Hyperintense Girlish Pastimes
- Episodes : 12
- Genre : Comedy, School
- Airing Date : July 2018 – September 2018
- Studios : Lerche
Asobi Asobase (BRIEF) Introduction
Asobi Asobase is a school comedy series centering around the members of the “Pastimers Club”, an unofficial school group with the ambiguous premise of discussing and participating in different “pastimes” from around the world. This three-piece act consists of the energetic and neurotic rich girl Hanako Honda; reserved but often quietly intense, secret fujoshi Kasumi Nomura; and happy-go-lucky blonde “American” Olivia who pretends to be to be a foreign exchange student with poor Japanese ability but was actually born and raised in Japan by foreign parents and can barely speak any English. Asobi Asobase could be described as a decidedly wacky “cute girls doing not-so-cute things” anime.
What We Liked About Asobi Asobase
As you would expect for a school comedy series, first and foremost Asobi Asobase has a strong set of gags to get you laughing. The style has a focus on over-the-top facial expressions reminiscent of Great Teacher Onizuka, a penchant for sometimes risque or slightly gross subject matter somewhat similar to Please tell me! Galko-chan (but not as pronounced), and occasional references to modern video games. Asobi Asobase also has pleasant character designs (when they’re calm at least), memorable OP/ED themes, and a small but good cast of supporting characters like Hanako’s butt-beam-wielding servant Maeda, lonely teacher Chisato, and spooky but loveable Ruu Oka from the Occult Research Club.
1. Wacky Humor
As mentioned before, this series has a pretty distinct style of comedy that you’ll probably enjoy if you’re a fan of bizarre jokes and situations with a bit of a crude edge to them. Some of the best jokes involve references to modern games, like a Pokémon Go-like game based on finding and collecting different types of viruses and bacteria, so if you’re into games you’ll find special enjoyment there.
2. Funny Faces
Visually, the exaggerated facial expressions of the characters are what stands out most in this show. These are used to accentuate the moments of absurdity and exaggerated drama to great effect if you’re a fan of this type of humor and add tension and excitement to the show.
3. Good Voice Acting
The crazy faces mentioned above are accompanied with high-quality voices, particularly Olivia (voiced by newcomer Rika Nagae) when she’s trying to speak English or purposely bad Japanese and Hanako’s exasperated outbursts from fellow newbie Hina Kino. Ryotaro Okiayu’s performance as Maeda is another highlight from the great cast of voice actors in this production.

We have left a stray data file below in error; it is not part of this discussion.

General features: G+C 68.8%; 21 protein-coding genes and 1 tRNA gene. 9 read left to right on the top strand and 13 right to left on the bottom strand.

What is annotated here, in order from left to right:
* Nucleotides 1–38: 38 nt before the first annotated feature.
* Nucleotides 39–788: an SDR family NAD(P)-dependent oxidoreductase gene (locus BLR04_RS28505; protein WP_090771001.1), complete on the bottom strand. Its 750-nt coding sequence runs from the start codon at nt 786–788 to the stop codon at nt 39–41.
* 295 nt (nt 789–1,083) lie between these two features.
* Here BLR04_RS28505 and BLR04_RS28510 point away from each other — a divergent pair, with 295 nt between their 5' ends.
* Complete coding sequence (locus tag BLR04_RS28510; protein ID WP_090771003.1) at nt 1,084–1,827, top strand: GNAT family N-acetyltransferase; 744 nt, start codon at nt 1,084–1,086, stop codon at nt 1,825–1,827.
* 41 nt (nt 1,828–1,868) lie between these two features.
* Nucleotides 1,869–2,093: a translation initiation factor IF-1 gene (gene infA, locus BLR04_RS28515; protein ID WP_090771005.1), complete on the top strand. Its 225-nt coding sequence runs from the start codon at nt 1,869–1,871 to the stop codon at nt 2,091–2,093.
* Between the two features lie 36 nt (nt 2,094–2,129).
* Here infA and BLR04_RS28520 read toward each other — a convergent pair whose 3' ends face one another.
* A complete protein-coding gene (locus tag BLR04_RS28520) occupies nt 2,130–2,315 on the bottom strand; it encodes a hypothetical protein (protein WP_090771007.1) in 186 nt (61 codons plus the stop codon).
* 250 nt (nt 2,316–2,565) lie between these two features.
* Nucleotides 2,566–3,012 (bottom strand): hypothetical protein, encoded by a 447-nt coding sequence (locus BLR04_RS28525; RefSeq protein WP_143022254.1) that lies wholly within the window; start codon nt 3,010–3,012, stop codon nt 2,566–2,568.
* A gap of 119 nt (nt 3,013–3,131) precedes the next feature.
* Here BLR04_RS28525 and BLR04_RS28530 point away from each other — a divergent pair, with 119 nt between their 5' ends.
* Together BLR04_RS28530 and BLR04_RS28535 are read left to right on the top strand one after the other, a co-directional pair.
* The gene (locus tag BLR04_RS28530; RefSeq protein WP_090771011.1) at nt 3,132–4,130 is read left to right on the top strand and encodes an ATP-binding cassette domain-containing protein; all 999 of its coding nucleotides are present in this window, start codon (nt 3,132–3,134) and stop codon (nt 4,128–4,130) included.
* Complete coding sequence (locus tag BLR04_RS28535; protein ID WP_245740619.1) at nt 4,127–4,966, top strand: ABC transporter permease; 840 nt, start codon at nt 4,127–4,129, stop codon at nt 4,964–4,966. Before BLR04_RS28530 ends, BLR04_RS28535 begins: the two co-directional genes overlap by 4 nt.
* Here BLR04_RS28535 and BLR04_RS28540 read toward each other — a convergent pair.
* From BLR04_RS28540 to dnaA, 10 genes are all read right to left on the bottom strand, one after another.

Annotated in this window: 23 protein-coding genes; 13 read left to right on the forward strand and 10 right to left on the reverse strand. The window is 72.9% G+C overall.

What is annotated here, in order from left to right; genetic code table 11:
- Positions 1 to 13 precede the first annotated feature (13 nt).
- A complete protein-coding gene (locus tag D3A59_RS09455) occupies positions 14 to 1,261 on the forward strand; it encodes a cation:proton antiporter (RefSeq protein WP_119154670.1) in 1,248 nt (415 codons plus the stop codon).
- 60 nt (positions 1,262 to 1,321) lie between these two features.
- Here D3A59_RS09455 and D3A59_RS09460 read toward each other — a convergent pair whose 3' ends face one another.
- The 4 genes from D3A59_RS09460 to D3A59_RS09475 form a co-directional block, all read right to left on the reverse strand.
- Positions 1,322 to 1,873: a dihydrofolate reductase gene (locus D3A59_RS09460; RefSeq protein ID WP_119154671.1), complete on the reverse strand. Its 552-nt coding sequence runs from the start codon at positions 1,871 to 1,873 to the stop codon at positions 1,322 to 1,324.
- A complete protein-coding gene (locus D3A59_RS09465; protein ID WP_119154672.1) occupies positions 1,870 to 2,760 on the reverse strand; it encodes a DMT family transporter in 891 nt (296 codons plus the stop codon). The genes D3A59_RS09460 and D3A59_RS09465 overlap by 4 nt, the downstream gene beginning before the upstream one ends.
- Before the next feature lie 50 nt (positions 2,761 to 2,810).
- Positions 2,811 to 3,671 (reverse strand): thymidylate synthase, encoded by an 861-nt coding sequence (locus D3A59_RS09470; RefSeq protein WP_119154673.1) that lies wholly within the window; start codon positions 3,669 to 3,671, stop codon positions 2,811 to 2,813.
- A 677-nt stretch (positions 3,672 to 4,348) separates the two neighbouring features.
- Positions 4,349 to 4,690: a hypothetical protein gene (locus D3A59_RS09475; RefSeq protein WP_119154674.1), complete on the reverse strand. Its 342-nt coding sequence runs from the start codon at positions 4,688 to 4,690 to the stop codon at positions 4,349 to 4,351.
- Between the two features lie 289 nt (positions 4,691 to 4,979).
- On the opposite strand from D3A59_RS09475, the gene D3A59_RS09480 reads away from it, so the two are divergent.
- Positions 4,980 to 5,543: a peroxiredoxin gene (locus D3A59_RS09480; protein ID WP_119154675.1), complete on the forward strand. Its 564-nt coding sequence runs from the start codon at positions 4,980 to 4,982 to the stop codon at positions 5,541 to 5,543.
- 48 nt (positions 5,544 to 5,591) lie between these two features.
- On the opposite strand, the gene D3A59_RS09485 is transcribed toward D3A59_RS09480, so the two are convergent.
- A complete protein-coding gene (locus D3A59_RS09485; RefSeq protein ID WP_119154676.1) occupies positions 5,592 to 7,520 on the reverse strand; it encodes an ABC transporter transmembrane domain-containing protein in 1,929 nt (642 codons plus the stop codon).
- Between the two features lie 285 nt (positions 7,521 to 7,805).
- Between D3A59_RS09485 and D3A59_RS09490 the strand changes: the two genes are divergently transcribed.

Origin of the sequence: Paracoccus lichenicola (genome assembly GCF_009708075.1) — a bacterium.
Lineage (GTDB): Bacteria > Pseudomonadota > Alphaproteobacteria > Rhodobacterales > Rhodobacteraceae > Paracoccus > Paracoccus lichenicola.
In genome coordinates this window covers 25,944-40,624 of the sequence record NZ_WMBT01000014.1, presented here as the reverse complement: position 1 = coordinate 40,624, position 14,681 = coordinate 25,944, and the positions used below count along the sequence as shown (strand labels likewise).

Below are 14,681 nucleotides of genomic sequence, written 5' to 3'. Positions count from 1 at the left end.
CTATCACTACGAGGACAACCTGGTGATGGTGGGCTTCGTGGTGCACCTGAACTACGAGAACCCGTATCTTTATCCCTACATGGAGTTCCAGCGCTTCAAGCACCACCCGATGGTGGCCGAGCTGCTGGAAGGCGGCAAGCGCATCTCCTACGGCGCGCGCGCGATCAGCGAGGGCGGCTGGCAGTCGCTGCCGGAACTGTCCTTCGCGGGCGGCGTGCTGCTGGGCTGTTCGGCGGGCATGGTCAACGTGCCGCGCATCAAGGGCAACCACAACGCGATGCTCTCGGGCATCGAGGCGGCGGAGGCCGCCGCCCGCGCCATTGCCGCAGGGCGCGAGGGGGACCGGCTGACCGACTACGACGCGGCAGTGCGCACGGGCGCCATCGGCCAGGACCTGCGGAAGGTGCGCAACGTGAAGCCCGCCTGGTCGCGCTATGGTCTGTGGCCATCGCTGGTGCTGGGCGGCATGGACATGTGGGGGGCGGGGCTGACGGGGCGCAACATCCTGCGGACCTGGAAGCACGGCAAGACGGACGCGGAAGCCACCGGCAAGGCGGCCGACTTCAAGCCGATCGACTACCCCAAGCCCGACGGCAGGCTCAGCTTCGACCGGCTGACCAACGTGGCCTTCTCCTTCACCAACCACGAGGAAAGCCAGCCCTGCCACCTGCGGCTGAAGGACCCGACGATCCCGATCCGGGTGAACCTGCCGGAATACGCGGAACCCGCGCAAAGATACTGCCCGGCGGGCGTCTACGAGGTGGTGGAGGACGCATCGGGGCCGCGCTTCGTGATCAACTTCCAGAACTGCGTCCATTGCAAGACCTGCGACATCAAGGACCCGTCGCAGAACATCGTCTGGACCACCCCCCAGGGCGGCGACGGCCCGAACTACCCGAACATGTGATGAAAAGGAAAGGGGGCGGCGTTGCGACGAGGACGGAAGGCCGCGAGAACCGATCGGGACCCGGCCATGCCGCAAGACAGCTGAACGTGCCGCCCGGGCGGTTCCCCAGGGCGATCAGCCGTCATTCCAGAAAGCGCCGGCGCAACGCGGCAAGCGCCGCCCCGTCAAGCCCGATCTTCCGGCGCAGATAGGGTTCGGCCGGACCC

1. Nonexistent Plot
As expected of the genre, Asobi Asobase basically doesn’t have a plot. The initial setup of Kasumi getting help with English from Olivia and trying to get the Pastimers Club official recognition is more just a vehicle to set up the jokes. There’s basically no character development and the series ends somewhat abruptly without important conflict or resolution. Though, since you should be here for the comedy this isn’t a huge problem for the show overall.
2. Mediocre Animation
While Asobi Asobase’s wacky faces and spirited voice acting make it less noticeable, the animation in the series isn’t terribly well executed and most of the backgrounds are also pretty bare-bones and forgettable. Don’t come to Asobi Asobase expecting Nichijou levels of animation quality, this is definitely not a show for sakuga fans.
3. Not Moe
As mentioned before, this is somewhat of a deconstruction of the “cute girls doing cute things” type of show. While the character designs in their natural appearance are pretty cute, albeit in an unconventional way, this anime revels in distortion and over-exaggeration and can be a little gross at times. This is not a bad thing per se since it’s done intentionally, but if you’re looking for pure, cute moe girls this is not the show for you.
Overall, Asobi Asobase is a fairly well executed and unique entry in the school comedy genre with a good amount of jokes to keep you entertained each episode, but maybe not something you’ll remember for years to come. If approached with reasonable expectations and a love of somewhat crude, wacky humor and ridiculous facial expressions, and with no need for a coherent narrative, we think you’ll have a great time with Asobi Asobase! We’ll make special mention of the dissonance between the opening, the show itself, and the ending which mirrors the transitions from cute to weirdly intense present in the series.
Let us know what you think of the show in the comments below! Are you planning on watching the OVA this December?